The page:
Homily for the Second Sunday of Ordinary Time ©, January 20th, 2019:
This gospel reading is a happy one. It involves a wedding and Jesus’s presence and His Mother’s at it. It involves a happy ending to a problem. Jesus solves that problem by performing His very first miracle in public. He did it because His Mother, the Blessed Virgin Mary, asked Him to. There are numerous directions one can go to discuss this gospel passage. But the obvious one is to discuss the Eucharistic image of this first public miracle of Jesus Christ. That Eucharistic image appears when Jesus changes water into wine. Jesus makes this change. Jesus rescues a bride and groom from peril. Their peril is the humiliating embarrassment of failing at hospitality. That is the immediate scene.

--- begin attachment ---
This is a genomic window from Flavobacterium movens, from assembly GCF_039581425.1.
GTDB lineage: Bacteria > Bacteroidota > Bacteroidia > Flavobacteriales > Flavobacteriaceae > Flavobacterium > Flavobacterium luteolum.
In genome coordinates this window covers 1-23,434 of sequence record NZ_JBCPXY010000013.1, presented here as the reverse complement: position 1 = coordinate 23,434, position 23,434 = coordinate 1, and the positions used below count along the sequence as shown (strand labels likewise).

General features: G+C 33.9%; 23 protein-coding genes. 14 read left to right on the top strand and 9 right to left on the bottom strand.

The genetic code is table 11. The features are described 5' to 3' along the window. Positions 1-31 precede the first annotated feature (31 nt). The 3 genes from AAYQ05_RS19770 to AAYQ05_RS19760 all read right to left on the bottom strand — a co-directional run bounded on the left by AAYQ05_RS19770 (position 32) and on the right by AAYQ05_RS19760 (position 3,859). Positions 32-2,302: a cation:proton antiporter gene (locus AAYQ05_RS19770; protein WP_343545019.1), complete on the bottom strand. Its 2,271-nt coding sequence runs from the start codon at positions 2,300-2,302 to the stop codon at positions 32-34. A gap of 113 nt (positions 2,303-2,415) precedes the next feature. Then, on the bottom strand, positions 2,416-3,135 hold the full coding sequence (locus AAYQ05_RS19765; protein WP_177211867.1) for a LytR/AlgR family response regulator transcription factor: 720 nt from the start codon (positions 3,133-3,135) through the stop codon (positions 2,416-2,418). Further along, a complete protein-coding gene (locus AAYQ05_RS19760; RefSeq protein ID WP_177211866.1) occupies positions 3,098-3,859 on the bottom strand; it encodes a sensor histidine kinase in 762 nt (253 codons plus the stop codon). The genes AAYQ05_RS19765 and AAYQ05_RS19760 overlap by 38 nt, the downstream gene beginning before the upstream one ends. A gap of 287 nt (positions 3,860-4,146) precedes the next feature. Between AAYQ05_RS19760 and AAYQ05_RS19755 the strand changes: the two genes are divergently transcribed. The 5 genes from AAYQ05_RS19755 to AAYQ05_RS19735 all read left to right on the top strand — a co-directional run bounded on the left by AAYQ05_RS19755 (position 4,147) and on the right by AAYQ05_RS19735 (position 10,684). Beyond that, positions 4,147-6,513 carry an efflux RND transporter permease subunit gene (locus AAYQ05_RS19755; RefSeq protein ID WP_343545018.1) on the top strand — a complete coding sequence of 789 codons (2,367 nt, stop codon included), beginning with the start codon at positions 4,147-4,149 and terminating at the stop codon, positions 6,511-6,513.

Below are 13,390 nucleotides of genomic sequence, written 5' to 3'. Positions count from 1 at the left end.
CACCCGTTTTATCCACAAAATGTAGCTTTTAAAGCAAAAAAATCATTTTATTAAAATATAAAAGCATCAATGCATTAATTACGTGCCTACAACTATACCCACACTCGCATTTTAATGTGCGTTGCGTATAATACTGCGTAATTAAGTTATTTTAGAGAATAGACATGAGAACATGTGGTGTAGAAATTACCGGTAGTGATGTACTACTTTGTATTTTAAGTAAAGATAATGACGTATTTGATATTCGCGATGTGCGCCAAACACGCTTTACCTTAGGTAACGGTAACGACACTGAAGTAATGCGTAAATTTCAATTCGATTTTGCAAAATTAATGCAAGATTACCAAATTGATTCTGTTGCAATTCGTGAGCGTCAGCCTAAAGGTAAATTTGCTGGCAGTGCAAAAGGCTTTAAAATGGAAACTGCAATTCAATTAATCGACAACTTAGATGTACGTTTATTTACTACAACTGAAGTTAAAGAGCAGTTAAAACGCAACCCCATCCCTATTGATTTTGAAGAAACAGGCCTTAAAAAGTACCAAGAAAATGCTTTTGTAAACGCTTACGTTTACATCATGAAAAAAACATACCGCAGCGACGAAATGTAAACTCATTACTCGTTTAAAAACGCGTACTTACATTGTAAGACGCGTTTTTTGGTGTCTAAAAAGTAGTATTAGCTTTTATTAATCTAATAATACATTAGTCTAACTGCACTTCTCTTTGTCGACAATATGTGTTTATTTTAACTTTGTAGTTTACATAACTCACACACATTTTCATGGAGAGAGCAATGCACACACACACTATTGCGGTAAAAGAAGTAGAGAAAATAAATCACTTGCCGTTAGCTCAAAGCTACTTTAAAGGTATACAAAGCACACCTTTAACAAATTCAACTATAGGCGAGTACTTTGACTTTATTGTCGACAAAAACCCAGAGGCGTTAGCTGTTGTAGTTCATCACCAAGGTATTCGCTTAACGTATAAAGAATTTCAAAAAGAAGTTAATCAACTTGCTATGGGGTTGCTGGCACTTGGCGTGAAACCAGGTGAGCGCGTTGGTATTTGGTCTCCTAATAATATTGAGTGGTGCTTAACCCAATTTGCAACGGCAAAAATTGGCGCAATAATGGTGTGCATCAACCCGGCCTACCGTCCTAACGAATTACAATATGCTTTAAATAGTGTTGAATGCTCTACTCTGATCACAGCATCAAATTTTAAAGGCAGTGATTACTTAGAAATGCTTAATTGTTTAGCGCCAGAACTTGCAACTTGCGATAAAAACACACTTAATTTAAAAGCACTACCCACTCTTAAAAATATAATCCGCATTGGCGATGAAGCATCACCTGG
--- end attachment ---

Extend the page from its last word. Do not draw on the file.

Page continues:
But St. John shows a bigger picture here. It is the sign of Jesus Christ, God’s Own Son, beginning a messianic age. It is the age of Himself and His salvation. Jesus changes the water used for Old Testament ceremonial washings into wine of the highest quality. This is the good stuff. Notice how big the stone jars are. There is a plentiful amount of this high-class wine, enough to serve everyone. Jesus changes the water into the wine. The old has passed into the new. Jesus’s first public miracle begins the new era of the Messiah, who has come in the identity of Jesus Christ, Savior. That is important for us today.
The second sign St. John shows in this gospel reading is the glory of God’s presence appearing to us. At the wedding feast in Cana of Galilee, God’s presence is manifested in His Own Son, Jesus Christ. Jesus reveals God the Father’s presence, His love, His forgiveness, and His mercy for us, in His very self.